These Trimmit cat’s eyes are perfect.  Now I know that tigers are big cats and bears are more or less big dogs and so Tyger wouldn’t have eyes like this, but if we can believe a bear would dress up as a tiger we can believe he would buy some special effect contact lenses.

Once the eyes were in he was irresistible to me;

I

His eyes are really widely spaced and big rather than small and placed low down so that he is cute like Belle:

And this makes him slightly more menacing.  I also think he has an illustrative quality, and I can see him starring in a children’s book.

I think he is gorgeous.  He is solidly stuffed so he feels good as well as looks good.  I am in love with him, and am going to find him a great spot in the studio so he can be inspirational in the coming year.

Endnote; the photos in this post are not brilliant.  Hold tight.  I am hoping that Santa will bring a technology update.

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Art crossover

A couple of weeks ago the medieval historian and I went to the Djangoly Gallery at the Lakeside Gallery at the University of Nottingham and saw an exhibition of work called ‘Space Light Colour’ by Rana Begum.  She makes large work playing with the three elements in the title: Space, light and colour.  The work changes totally as you move through space.  In the large pieces there were strips of square material – I think, wood, painted different colours on different sides so they look different as you see them from the left, right or straight on.

We were there on the most beautiful bright sunny morning and this made the colours glow in the white gallery.  But my eye was really caught by two smaller pieces which really reminded me of boro, the Japanese mending technique.  They start out looking like op art but change as you move in closer:

 

 

 

 

The superimposition of the grids leads to little cross marks just like the random boro stitches making cross stitches:

 

 

Really good show by an artist/architect who was new to me.

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Brave Bear Belle

My bear making exploits continue.  This Belle.  She has a guilty secret which is that her body is not made of old patchwork too tatty to do anything with other to be cut up.  It is actually a printed, commercially produced quilt which I bought for a fiver in a charity shop.  Now, I, in common with most quilters, disapprove of women in sweatshops making cheap quilts for sale in big department stores and the like, so I have qualms here.  But the quilt is fantastic.  It looks old and faded and pre-loved and all that.  Plus it is soft to stitch through.  And there is a lot of it.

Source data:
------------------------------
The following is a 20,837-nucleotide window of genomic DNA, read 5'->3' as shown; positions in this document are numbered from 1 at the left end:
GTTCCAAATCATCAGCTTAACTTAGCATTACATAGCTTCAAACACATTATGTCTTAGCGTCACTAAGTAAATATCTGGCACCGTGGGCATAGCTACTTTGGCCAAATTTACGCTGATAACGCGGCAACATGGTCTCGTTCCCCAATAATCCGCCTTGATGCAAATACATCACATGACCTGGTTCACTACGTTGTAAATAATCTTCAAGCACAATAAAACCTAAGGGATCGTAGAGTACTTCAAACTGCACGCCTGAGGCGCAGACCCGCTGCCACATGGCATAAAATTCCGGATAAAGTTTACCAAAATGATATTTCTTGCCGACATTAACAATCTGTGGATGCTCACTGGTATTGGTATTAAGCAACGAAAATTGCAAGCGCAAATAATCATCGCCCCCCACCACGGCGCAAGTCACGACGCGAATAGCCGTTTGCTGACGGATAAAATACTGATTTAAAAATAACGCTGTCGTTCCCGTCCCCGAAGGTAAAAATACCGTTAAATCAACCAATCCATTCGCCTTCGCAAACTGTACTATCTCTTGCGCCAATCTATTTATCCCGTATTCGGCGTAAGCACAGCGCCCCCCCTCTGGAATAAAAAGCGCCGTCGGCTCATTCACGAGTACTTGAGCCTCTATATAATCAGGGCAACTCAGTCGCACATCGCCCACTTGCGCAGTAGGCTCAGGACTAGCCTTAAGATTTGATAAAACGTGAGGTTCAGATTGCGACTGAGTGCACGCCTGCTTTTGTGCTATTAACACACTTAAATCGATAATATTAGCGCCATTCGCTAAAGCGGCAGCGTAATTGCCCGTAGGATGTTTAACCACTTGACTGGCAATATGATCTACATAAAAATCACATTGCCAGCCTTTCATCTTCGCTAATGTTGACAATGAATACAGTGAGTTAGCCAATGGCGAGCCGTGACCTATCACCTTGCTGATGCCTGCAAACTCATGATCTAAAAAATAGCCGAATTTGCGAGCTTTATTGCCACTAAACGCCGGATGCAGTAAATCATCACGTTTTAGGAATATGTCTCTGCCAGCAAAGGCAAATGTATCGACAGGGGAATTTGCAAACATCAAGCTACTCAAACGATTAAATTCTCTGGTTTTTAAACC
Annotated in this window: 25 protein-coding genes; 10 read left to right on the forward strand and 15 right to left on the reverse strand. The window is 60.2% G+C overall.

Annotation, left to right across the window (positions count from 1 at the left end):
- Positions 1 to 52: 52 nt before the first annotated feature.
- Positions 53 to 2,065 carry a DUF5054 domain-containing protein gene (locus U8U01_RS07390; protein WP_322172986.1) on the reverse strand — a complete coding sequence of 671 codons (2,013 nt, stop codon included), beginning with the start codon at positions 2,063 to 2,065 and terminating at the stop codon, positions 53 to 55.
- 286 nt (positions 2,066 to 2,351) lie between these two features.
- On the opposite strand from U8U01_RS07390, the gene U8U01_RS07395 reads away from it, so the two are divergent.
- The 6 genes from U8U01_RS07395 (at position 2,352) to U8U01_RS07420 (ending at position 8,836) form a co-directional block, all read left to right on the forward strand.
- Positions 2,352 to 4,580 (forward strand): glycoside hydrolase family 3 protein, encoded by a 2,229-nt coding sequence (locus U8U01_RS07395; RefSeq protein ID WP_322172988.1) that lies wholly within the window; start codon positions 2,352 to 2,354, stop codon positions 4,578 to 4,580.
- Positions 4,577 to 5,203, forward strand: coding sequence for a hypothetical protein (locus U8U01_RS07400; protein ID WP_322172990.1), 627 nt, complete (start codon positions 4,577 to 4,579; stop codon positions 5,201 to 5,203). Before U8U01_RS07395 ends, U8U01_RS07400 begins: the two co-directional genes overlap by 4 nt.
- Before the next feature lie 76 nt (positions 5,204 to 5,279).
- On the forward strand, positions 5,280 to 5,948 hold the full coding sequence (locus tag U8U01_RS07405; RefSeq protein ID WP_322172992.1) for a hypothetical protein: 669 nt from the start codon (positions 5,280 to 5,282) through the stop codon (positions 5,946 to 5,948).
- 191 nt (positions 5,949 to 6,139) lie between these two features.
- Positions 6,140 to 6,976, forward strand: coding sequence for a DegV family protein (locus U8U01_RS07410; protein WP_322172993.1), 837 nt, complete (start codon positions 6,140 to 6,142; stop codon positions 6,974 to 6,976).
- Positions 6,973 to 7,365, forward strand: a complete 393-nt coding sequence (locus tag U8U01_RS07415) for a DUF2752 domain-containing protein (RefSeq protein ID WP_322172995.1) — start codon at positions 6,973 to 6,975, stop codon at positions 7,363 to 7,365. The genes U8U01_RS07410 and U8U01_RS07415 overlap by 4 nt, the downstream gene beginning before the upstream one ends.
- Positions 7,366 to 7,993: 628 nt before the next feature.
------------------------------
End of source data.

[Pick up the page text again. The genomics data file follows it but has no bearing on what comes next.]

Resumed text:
Otherwise the bit tummy and muzzle and ears are made with considerably more expensive and ‘luxe’ fabric, a boiled wool from a very classy knitting wool shop.

Belle was one of those projects which just fell together.  I was musing on where the variegated ribbon was in my stash (= oddments shoved in a plastic bag inside another plastic bag) and dreading the excavation to find it when a card of fancy stuff I had bought on a whim in Liberty literally fell on my foot as I moved the first plastic bag.  The button also floated to the top of my button box, along with two black buttons which I used for the eyes having risen to the top of my mother’s.  She is a very sweet bear, and this is her story:

Brave Bear Belle

The other day Belle was sitting quietly in her well-appointed cave when she heard a hiker in the woods crying out,’Help, stop thief’.  She dropped what she was doing (sudoko), and rushed out to help.  She couldn’t see what was happening at first, but it soon became clear that someone had stolen the hiker’s rucksack and made their escape through the forest.  Quick as a flash, Belle climbed the nearest, tallest tree and spotted the robber.  She leapt to the ground, and following secret ursine paths through the trees, she caught up with the robber and came to a halt right in front of him.  ‘Put that down,’ she roared, ‘and put it down now’.  The terrified robber dropped the bag and the park ranger soon arrived to congratulate Belle and apprehend the villain.  Belle received the Ursine Valour Medal, first class, which she proudly wears here.  She keeps it in a box on a very high shelf well above the reach of burglars in her bijoux dwelling.